Tasha Yeater gave birth to her son,Theron, at Coshocton Memorial Hospital just 11 months ago.
She called the staff exceptional.
"The nurses were amazing", she says,
When she learned the hospital was closing its birthing center, she says she couldn't believe it.
"If they're taking the birthing center away, where are they going to deliver babies?," she says.
Once the birthing center closes in late June, pregnant mothers will have few options.
From Coshocton, they may have to drive 25 miles to a hospital in Millersburg, 30 miles to a hospital in Zanesville, 36 miles to Mount Vernon or 40 miles to Cambridge to deliver their child.
"It's crazy - they shouldn't be doing that kind of stuff," she says.
The hospital blames a drop in deliveries, from 275 in 2012 to 227 last year.
It also says the county's population is aging. Fifty-one percent of the population is 40 years old or older. Just 15 percent of the women are of childbearing age.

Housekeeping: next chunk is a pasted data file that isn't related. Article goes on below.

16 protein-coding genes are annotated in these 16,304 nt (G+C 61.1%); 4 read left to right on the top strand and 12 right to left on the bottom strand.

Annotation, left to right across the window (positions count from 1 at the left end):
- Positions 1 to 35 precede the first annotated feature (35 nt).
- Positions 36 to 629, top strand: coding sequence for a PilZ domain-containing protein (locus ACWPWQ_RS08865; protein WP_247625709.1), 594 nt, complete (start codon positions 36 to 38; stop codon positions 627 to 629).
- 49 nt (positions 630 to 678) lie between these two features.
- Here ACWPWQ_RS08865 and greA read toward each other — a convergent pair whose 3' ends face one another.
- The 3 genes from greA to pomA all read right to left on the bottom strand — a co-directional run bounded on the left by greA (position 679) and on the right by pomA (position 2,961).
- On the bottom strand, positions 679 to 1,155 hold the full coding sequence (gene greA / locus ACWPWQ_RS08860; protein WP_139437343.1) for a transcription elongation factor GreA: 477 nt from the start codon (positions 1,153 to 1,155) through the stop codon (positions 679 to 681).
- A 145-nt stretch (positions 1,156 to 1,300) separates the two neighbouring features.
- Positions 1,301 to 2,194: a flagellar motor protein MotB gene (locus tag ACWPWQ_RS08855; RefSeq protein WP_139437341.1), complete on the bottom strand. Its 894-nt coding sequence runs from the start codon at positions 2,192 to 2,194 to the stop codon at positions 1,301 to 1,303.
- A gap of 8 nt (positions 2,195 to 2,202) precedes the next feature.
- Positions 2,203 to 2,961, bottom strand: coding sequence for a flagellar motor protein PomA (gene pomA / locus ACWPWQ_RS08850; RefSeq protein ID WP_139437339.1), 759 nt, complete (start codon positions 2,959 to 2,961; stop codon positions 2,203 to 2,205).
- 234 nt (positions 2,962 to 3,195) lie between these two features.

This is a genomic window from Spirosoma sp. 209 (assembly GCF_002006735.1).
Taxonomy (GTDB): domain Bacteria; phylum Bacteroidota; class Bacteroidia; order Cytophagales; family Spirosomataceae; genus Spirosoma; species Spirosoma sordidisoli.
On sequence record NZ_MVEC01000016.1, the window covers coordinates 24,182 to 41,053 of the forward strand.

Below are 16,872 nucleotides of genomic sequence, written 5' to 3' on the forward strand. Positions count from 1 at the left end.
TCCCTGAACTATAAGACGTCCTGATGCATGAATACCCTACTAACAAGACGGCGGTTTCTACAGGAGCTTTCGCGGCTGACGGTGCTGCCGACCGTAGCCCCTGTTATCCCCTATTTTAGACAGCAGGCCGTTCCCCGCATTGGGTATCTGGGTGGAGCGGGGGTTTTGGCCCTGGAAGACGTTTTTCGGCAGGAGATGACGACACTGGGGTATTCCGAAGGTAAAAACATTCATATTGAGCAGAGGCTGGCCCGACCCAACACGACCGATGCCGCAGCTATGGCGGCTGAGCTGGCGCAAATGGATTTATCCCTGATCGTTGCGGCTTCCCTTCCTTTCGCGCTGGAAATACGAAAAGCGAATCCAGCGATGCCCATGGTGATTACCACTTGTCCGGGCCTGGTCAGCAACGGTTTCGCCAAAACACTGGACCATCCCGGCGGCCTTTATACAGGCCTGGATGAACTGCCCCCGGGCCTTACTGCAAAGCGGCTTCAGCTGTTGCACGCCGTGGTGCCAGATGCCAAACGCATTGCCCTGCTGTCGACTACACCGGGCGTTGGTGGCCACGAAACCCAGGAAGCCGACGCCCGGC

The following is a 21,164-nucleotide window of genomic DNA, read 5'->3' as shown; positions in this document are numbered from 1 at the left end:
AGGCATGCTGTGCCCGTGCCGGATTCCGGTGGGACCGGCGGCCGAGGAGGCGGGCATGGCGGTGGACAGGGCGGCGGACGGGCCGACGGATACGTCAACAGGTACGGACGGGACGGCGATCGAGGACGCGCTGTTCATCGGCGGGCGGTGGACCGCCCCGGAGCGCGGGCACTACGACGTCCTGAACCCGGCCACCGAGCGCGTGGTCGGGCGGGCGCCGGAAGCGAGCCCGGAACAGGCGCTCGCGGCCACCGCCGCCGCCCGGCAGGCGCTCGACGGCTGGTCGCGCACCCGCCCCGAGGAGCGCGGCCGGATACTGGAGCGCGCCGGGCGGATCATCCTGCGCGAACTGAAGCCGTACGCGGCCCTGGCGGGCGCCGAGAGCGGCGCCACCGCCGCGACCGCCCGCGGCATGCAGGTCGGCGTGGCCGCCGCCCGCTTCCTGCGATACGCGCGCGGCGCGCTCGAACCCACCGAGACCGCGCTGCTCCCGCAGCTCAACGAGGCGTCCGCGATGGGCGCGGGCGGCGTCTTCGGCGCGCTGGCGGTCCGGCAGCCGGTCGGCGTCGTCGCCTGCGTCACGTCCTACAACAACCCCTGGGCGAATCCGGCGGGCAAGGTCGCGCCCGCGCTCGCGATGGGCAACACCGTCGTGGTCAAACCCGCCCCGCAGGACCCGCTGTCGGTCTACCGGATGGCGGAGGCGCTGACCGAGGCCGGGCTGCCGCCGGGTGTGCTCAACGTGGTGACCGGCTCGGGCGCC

Leane Rohr runs the county Maternal and Child Health Project. It's here where most low-income mothers get pre-natal care.
"Most what we're hearing is shock that the birthing center is closing," she says.
She says the closing of the birthing center will put added pressure on her clients because they don't have the means to travel to a hospital outside of the county.
"A large percentage of the mom's we deal with don't have access to reliable transportation, so that's going to be a challenge," she says.
Rohr says closing the birthing center leaves the future of the clinic in question.
"That's one of the things we'll have to assess - What about our value? What kind of services can we offer to the community?" said Rohr.
Coshocton Memorial says it's working with Muskingum Valley Health Center and each individual patient to ensure they have a medical plan.
In cases of emergency, the hospital says it's training its ER staff to handle cases of problematic pregnancies.
The hospital says it lost more than a million dollars every year since 2012 on its birthing center because of the declining number of deliveries.
It says this year it's projected to lose more than $2 million.